http://well.blogs.nytimes.com/2011/01/11/choosing-self-esteem-over-sex-or-pizza/?hp

Interesting blog/article with references and studies that do not categorize humans into subclasses as sensitive as race. Hardwork, yielding self-esteem boosting complements generally lead to well behaved, high grade students. I disagree with the yale professor by generalizing races, but the core message remains the same, it's just that in today's society, without generating adverse, provocative statements, general society usually don't read and respond as drastically. The fact that this thread exists proves this point.

Child prodigies that go on to become renowned artists in music further prove that the right upbringing mixed with the right gene is needed, just that the darker side of life is usually not mentioned. The recognition and the monetary materials that is reimbursed to the artist is enough to cover the harsher upbringing. Those that were subjugated to the same harsh bringing but never receive the expected validation from society, then, would be a potential problem. This also happens but that is a completely different matter and at this point, then should the member of society need to grasp with the reality of the popular phrase: "You've done you best."

This vicious cycle, as I use a extremely negative word to describe it is because of the current rising standard of living and performance bestowed upon the younger generation, will only become increasingly severe because human beings no longer can "just be" in order to fulfill expectations of those around him/her. To bring things down to the most neanderthal factor, mating, is in many situations dependent on this. Sad, but true. Is this evolution or de-evolution?





Edited by Rui725 (01/11/11 01:31 PM)

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#1595359 - 01/11/11 01:32 PM Re: Article: Why Chinese Mothers Are Superior to Western Mothers [Re: dumdumdiddle]
eweiss Offline
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Let's see here ... Love of learning vs. learn this or else. Which one would I pick for my chld? Easy choice since I wouldn't be interested in producing a 'human doing.'
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#1595360 - 01/11/11 01:33 PM Re: Article: Why Chinese Mothers Are Superior to Western Mothers [Re: dumdumdiddle]
childofparadise2002 Offline
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Being strict and being abusive are two different things. Being strict and having high expectations are also not limited to Chinese, or Asian, parents. I am very puzzled by the article's labeling of this one mom's abusive parenting style as "Chinese mother" style. If it wants to be provocative, it certainly succeeded. But it doesn't really help to facilitate the understanding between cultures.

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#1595361 - 01/11/11 01:33 PM Re: Article: Why Chinese Mothers Are Superior to Western Mothers [Re: keystring]
C.Y. Offline
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Originally Posted By: keystring
When our educational reform came, two sets of textbooks were printed - one "traditional" and one with a modern "spiral" view. My children were still homeschooled so I researched. Only two schools in our district chose the traditional one. When I tutored kids with difficulty I'd bring our traditional, and they would say "Why can't we learn this way!" But the idea of how children learn had a stranglehold on the school system.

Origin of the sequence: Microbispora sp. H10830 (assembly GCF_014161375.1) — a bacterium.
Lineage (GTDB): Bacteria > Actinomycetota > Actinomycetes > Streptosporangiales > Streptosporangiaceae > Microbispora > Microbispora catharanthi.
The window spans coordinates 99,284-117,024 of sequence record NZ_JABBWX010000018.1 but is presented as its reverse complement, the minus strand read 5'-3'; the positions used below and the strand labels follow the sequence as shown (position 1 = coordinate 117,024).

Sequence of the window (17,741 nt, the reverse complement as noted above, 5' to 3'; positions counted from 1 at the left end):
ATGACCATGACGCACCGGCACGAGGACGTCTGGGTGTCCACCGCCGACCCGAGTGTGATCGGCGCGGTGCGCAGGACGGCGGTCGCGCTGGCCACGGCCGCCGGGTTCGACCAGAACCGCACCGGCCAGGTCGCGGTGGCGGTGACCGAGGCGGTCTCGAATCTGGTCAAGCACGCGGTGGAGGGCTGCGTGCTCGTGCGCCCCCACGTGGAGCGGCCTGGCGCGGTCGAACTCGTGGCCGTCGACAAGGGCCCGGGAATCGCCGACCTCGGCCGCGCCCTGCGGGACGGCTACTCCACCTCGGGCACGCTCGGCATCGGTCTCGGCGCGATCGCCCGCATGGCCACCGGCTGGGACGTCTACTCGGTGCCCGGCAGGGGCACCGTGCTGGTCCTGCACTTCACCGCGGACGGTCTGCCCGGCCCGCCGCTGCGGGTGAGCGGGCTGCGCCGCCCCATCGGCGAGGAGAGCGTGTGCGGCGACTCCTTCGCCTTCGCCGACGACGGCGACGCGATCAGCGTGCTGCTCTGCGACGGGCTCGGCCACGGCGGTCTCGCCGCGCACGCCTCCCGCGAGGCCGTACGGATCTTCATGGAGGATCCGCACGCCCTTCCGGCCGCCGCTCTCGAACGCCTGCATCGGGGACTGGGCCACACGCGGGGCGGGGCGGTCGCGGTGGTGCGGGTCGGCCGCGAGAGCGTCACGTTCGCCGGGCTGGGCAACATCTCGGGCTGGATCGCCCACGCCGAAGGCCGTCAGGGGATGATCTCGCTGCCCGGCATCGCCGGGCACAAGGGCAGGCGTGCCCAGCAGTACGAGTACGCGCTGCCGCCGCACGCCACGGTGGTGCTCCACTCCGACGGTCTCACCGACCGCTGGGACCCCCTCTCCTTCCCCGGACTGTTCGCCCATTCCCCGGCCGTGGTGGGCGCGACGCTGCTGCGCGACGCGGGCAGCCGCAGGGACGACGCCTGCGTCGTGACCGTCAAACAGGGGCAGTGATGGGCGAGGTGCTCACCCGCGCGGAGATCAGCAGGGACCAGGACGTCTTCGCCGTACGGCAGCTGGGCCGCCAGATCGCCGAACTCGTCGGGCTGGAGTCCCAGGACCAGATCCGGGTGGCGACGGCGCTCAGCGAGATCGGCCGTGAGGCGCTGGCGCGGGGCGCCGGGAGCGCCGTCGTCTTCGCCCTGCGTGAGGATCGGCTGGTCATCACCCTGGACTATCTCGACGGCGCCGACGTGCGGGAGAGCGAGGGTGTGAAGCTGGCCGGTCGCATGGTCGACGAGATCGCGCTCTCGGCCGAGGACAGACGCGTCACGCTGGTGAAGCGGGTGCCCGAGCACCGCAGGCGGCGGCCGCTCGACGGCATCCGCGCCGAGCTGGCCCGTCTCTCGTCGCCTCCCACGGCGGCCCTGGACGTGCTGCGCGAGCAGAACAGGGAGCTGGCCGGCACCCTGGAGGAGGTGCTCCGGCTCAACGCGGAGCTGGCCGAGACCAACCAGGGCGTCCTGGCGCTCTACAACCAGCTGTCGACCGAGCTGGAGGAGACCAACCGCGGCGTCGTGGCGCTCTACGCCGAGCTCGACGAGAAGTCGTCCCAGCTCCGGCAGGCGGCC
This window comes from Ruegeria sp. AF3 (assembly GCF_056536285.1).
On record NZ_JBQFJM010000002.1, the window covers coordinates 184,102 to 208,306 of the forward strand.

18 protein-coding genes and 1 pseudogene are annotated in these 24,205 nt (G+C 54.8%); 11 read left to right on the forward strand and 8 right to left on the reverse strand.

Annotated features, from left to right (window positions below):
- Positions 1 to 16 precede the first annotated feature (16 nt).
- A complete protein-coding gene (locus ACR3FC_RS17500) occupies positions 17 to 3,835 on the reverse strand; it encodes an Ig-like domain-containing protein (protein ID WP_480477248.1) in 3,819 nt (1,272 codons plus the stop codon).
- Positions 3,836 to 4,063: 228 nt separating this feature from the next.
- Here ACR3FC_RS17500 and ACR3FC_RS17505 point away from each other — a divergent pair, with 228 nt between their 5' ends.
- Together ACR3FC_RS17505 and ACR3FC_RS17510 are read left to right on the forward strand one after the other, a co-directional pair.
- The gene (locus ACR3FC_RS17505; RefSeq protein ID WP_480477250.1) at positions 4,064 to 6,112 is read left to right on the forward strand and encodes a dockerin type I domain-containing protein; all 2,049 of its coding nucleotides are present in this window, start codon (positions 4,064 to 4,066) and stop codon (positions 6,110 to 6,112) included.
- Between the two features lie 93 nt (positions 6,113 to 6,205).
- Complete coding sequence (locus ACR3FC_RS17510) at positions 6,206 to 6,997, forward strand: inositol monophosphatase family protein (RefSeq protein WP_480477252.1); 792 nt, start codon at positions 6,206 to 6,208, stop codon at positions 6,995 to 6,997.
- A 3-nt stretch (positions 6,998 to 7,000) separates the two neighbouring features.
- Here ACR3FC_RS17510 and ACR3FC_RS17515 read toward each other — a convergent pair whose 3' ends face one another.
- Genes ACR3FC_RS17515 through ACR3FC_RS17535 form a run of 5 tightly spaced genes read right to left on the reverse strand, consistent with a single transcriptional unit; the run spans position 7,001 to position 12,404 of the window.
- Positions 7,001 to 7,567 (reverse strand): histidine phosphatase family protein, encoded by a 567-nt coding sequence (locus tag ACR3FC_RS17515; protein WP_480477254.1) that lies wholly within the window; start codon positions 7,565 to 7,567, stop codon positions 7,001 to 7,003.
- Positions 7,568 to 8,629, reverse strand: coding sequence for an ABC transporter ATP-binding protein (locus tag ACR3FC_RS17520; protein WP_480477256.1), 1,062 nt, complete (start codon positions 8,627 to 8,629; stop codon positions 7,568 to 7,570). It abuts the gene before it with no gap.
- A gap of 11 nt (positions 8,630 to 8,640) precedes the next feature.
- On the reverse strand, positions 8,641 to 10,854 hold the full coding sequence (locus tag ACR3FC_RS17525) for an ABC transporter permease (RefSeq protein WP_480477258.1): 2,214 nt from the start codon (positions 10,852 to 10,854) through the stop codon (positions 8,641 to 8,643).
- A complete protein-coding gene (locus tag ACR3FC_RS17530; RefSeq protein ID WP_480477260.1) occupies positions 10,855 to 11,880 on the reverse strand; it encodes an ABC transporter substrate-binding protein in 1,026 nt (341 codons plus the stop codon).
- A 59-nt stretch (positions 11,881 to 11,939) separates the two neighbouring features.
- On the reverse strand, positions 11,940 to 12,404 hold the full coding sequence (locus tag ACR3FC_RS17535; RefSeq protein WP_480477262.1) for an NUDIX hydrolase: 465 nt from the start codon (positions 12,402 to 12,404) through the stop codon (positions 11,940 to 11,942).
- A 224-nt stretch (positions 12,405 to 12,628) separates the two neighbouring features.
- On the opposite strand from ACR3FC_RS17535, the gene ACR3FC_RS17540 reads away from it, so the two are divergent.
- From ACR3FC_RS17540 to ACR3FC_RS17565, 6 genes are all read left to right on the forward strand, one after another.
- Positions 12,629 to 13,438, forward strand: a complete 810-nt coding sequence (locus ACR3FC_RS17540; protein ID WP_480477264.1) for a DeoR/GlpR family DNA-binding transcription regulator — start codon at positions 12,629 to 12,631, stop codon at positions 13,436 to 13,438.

That video is insane. What it really looks like is an imposed teaching approach frozen into a book. But it is hard to tell from that presentation which deliberately shows everything in a bad light. I was turned off as soon as she called the book "a curriculum".


I don't know if that video exaggerates a lot (Monica can verfiry that). Actually I was quite happy when my son was in 1st grade. It covers so many topics (even fractions and possibility). Then move on to the 2nd grade, I noticed the same topics go all over again without much depth added (spiral approach). I started to search on Everyday Math and found that video and this article http://nychold.com/em-arith.html. I just couldn't believe what I was reading. Multiple algorithms for the four basic operations for whole number arithmetic only, and one is introduced each year till 5th grade.

I immediately set up an appointment with the schoold math coordinator teacher to confirm if they are doing that (answer is yes). In a test, do they require students to use the new taught algorithm if kids already masters with other method (answer is yes)? Are they going to teach four basic operations for integer (negative number), fraction and decimal (answer is not much)? Are they going to allow calculator (answer is yes)? After the meeting, I already made up my mind that we are going to switch to local school (using traditional math) even though we love everything else in the old school.

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#1595362 - 01/11/11 01:35 PM Re: Article: Why Chinese Mothers Are Superior to Western Mothers [Re: dumdumdiddle]
hv Offline
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My sense is that the whole old fashioned "Chinese Mom" thing is only being lauded by the the author out of nostalgia. Because its dying out. More recent trends among young mothers in China are less traditional:

http://www.chinadaily.com.cn/china/2010-01/14/content_9317593.htm

The older parenting model is self-defeating, anyway. I mean what high-achieving professional-bound young lady would aspire to graduating to the role of a full-time slave-driver of her children. Indeed, I find it hard to reconcile the author herself pursuing careers as a legal, educational, and writer professional, while portraying herself as anything but a modern mom. Maybe that's the sequel.